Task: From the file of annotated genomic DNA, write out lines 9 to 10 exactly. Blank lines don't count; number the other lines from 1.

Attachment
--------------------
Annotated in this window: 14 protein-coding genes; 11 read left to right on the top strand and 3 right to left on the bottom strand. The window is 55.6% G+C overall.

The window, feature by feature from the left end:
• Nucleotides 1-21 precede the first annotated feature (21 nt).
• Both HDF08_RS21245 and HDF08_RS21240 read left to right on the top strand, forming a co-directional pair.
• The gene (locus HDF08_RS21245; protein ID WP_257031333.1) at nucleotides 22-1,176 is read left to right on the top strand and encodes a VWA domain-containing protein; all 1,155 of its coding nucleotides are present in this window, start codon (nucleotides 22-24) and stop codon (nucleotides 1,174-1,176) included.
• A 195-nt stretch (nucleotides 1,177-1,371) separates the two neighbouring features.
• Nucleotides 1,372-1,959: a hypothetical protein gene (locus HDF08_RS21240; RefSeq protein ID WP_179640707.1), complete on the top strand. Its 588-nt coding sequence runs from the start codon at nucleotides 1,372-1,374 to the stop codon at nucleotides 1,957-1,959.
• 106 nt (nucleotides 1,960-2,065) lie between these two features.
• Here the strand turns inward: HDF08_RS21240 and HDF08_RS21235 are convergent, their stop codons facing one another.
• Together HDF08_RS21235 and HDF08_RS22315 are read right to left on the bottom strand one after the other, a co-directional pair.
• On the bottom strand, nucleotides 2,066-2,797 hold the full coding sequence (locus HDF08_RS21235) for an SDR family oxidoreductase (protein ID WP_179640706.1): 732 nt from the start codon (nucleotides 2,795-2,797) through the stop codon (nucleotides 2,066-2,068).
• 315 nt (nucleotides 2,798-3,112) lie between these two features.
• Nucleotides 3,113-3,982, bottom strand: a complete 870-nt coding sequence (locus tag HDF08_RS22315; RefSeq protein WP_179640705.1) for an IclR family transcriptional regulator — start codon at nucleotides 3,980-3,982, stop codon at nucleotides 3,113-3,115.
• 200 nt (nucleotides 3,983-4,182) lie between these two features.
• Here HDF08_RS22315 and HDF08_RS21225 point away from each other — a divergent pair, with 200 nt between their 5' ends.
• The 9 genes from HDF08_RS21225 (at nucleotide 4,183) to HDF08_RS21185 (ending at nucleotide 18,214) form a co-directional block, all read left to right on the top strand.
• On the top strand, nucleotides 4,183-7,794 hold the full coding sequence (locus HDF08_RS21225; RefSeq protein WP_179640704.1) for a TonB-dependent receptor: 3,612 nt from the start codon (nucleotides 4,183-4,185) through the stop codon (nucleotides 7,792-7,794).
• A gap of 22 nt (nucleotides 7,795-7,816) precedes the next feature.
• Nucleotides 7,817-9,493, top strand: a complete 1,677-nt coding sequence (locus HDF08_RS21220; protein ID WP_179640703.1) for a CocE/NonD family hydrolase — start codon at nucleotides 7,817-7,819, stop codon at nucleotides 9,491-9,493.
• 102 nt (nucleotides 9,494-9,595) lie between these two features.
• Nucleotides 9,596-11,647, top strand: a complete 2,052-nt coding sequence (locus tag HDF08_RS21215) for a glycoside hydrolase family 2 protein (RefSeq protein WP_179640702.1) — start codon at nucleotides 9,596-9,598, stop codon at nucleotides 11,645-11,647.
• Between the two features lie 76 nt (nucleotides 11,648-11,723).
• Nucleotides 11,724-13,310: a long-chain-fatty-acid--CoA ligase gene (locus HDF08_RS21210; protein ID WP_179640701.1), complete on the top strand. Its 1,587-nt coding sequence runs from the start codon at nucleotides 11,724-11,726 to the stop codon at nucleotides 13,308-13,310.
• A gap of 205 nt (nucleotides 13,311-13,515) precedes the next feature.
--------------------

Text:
• Here the strand turns inward: HDF08_RS21240 and HDF08_RS21235 are convergent, their stop codons facing one another.
• Together HDF08_RS21235 and HDF08_RS22315 are read right to left on the bottom strand one after the other, a co-directional pair.